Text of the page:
Spectral and MFCC Feature Extraction Methodology for Cardiac Signal Analysis: A Comparative Study

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Spectral and MFCC Feature Extraction Methodology for Cardiac Signal Analysis: A Comparative Study

K. Lakshmi Devi,

Research Scholar,

Mother Teresa Womens University, Kodaikanal.

Dr. M. Arthanari,


Nehru Institute of Technology, Coimbatore.

Abstract Feature Extraction is very crucial in the analysis of signals as it transforms the original signal into a relatively low dimensional feature space for further analysis. This paper compares two such feature extraction methods: Spectral and Mel frequency Cepstral coefficient, as the heart sounds in the time domain is problematic.

Keywords Phonocardiogram; MFCC; Spectral Features; DWT.


    Cardiac auscultation is the primary test conducted for the analysis of Heart sounds. Heart sounds are easily diagnosed either by the ECG or PCG signals. They both have been used as biometric traits for the automatic Identification system. Phonocardiogram (PCG) signals are easily obtained by placing the stethoscope against the chest. They are complex signals and cannot be visually analyzed. They become inaccurate when disturbed by noise, breath sounds, etc. But they cannot be forged and a fresh sample can be taken every second. In recent years, different researchers are studying at the possibilities of using heart sounds for biometric recognition.

    The two major sounds in a cardiac cycle are S1 and S2. S1 occurs during the onset of the Ventricular contraction during the closure of the AV valves [3]. It is the longest and the loudest. S2 occurs during the closure of the semi lunar valves. Its frequency is higher when compared to S1 but are shorter. The pattern of S1 and S2 sounds are taken for research in the identification process as they are unique for each person.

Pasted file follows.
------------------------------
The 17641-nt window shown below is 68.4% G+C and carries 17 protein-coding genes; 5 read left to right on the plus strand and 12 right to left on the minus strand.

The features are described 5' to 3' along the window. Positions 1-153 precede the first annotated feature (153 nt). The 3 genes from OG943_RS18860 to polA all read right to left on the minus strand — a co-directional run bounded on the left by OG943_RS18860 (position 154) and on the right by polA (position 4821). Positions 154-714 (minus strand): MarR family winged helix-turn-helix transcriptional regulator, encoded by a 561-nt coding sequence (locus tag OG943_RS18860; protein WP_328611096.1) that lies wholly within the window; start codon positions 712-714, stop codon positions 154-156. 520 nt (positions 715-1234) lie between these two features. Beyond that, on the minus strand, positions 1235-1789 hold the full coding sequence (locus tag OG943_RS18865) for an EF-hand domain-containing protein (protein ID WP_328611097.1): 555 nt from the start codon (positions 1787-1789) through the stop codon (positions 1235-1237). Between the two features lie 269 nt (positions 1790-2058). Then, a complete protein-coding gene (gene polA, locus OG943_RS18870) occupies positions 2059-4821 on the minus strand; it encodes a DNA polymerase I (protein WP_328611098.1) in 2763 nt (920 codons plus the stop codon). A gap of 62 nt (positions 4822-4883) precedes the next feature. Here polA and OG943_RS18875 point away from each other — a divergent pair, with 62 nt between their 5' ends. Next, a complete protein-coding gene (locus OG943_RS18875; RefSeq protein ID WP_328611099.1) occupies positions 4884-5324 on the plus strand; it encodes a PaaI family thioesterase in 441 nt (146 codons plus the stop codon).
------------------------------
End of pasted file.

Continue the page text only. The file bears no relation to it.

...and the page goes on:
The overall authentication process captures the signal, amplifies, emphasizes, trains and matches and verifies. The Heart sound signals are captured by Stethoscope. The raw signal is decomposed into frames and is normalized to remove offsets. Discrete Wavelet Transform subsamples the signal and selects the S1 and S2 sounds with frequency ranging from 30-250Hz. They are then smoothed and the S1 and S2 peaks are detected.

    Emphasizing involves transforming a signal to emphasize certain characteristics and that contributes to the effective training and Matching or the Identity verification. Feature Extraction does the job. It simplifies the amount of

    resources so as to describe a large set of data accurately. The Segmented S1 and S2 sounds contain numerous redundant data which needs further processing.

    A Number of Feature extraction methods are available and may be temporal or Spectral, Cepstral coefficients, Harmonic, Rhythmic, cardiac and GMM Super vector [1]. All features are frame based except the temporal features. Improvement in the accuracy of classification does not happen with taking all the features and the cost factor also to be considered. Feature selection method then selects the optimal subset of the features for the implementation.


    A Mel Frequency Cepstral Coefficients & Spectral Coefficients